Etymology
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ostracism (n.)

1580s, the name of a legal political method among the ancient Athenians by which men deemed dangerous to the liberties of the people or embarrassing to the state were banished for 10 years by public vote, from French ostracisme (16c.), Modern Latin ostracismus, or directly from Greek ostrakismos, from ostrakizein "to ostracize," from ostrakon "tile, potsherd," from PIE *ost-r-, from root *ost- "bone," which also is the source of Greek osteon "bone," ostreion "oyster," and German Estrich "pavement" (which is from Medieval Latin astracus "pavement," ultimately from Greek ostrakon).

So called because the citizens each indicated the name of the man they wished banished by scratching it on a potsherd or tile. A similar practice in ancient Syracuse (with banishment for five years) was by writing names on olive leaves, and thus was called petalismos. In English, the word in the general sense of "expulsion, exclusion" (from society, etc.) is by early 17c.

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ostracize (v.)

"exile by ostracism, banish by popular vote," also in a figurative sense, "to exclude from society or favor," 1640s, from Latinized form of Greek ostrakizein "to banish," literally "to banish by voting with potshards" (see ostracism). Related: Ostracization; ostracized; ostracizing.

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*ost- 
Proto-Indo-European root meaning "bone."

It forms all or part of: osseous; ossicle; ossuary; ossifrage; ossify; osteo-; osteology; osteopathy; ostracism; ostracize; oyster; periosteum.

It is the hypothetical source of/evidence for its existence is provided by: Sanskrit asthi, Hittite hashtai-, Greek osteon "bone," Greek ostrakon "oyster shell," Avestan ascu- "shinbone," Latin os (genitive ossis) "bone," osseus "bony, of bone," Welsh asgwrn, Armenian oskr, Albanian asht "bone."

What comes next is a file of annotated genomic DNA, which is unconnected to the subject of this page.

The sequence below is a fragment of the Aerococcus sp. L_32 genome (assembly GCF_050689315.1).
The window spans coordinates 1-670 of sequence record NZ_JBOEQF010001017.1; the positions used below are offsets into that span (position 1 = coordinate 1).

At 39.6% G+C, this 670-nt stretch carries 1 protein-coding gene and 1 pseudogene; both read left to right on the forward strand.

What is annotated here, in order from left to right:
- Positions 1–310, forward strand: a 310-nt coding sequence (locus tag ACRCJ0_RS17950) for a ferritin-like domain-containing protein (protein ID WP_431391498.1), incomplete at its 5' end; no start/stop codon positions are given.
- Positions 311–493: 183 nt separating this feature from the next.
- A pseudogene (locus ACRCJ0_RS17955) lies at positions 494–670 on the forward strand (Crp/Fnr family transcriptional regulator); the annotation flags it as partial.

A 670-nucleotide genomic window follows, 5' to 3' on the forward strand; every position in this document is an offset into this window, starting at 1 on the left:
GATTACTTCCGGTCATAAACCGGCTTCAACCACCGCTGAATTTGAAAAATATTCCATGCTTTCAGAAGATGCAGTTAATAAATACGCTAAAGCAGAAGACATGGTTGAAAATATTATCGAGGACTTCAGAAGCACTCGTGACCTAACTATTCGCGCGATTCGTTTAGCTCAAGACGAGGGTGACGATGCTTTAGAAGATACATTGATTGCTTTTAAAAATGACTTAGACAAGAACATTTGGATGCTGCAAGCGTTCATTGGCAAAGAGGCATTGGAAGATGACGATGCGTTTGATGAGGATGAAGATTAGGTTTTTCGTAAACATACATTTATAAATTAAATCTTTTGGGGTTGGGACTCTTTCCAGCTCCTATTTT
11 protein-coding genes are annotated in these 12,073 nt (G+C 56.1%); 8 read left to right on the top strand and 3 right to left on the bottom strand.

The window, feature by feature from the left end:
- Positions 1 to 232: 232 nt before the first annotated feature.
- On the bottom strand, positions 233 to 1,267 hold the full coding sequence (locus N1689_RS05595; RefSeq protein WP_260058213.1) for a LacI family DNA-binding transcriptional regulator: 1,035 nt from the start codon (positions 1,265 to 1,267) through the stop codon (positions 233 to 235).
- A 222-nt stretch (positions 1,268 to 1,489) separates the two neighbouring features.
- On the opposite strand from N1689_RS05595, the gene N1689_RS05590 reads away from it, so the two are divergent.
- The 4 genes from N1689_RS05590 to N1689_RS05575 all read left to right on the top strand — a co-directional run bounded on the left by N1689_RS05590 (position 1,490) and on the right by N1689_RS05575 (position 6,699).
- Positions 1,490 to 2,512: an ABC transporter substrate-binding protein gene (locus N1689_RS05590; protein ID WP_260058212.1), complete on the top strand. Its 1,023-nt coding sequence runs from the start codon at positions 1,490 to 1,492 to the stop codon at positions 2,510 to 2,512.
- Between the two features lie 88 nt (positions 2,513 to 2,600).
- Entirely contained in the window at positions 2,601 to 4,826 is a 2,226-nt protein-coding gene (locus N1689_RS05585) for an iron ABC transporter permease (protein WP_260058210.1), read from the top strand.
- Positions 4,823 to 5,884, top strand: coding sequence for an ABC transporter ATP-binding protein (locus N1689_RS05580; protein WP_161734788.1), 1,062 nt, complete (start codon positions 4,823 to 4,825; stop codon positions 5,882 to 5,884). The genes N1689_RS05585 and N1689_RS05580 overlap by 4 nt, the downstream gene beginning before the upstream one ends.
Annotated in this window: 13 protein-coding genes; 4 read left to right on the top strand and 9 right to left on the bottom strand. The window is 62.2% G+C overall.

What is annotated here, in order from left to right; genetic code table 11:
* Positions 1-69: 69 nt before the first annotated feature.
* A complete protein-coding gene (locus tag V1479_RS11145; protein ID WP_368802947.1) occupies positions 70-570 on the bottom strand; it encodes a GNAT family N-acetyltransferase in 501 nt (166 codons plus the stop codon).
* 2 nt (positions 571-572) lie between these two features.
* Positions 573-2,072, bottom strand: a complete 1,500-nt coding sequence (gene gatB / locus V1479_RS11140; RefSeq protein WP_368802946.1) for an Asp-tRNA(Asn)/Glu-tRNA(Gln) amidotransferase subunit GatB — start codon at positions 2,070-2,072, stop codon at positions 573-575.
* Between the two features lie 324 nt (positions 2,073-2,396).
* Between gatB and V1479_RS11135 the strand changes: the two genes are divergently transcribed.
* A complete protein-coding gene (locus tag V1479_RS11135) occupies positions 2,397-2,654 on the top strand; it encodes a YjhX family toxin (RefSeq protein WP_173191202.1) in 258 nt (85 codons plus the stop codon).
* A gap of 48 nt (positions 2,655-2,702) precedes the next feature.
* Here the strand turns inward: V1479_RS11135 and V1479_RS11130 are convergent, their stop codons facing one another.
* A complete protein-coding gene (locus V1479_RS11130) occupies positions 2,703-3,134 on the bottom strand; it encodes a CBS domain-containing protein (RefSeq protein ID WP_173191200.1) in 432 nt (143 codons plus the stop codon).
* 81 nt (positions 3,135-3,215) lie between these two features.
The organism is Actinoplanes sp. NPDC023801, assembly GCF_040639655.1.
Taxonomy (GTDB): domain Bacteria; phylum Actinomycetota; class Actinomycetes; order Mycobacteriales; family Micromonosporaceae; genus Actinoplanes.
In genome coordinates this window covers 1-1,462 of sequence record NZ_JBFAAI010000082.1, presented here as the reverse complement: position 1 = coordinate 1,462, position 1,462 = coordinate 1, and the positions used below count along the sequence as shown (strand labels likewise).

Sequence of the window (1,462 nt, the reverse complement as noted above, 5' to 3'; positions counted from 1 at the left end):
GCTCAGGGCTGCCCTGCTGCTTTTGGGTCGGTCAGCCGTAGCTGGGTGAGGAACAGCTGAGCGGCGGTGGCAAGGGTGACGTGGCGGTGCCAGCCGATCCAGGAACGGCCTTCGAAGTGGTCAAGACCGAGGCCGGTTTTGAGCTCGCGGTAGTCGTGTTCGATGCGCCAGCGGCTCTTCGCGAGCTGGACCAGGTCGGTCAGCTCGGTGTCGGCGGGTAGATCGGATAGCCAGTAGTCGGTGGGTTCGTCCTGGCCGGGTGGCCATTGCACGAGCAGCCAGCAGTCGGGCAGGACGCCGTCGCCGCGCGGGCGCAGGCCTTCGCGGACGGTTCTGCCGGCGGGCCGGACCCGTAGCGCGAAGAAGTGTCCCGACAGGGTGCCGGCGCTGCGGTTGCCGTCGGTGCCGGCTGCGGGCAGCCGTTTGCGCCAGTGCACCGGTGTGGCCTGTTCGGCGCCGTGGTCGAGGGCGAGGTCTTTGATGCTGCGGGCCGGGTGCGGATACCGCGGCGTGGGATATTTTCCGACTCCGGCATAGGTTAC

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suffrage (n.)

late 14c., "intercessory prayers or pleas on behalf of another," from Old French sofrage "plea, intercession" (13c.) and directly from Medieval Latin suffragium, from Latin suffragium "support, ballot, vote; right of voting; a voting tablet," from suffragari "lend support, vote for someone," conjectured to be a compound of sub "under" (see sub-) + fragor "crash, din, shouts (as of approval)," related to frangere "to break" (from PIE root *bhreg- "to break"). On another theory (Watkins, etc.) the second element is frangere itself and the notion is "use a broken piece of tile as a ballot" (compare ostracism).

The meaning "a vote for or against anything" is from 1530s. The meaning "political right to vote" in English is first found in the U.S. Constitution, 1787.

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boycott 
1880, noun and verb, "to combine in refusing to have dealings with, and preventing or discouraging others from doing so, as punishment for political or other differences." From Irish Land League ostracism of Capt. Charles C. Boycott (1832-1897), land agent of Lough-Mask in County Mayo, who refused to lower rents for his tenant farmers. Quickly adopted by newspapers in languages as far afield as Japanese (boikotto). The family name is from a place in England. Related: Boycotted; boycotter; boycotting.
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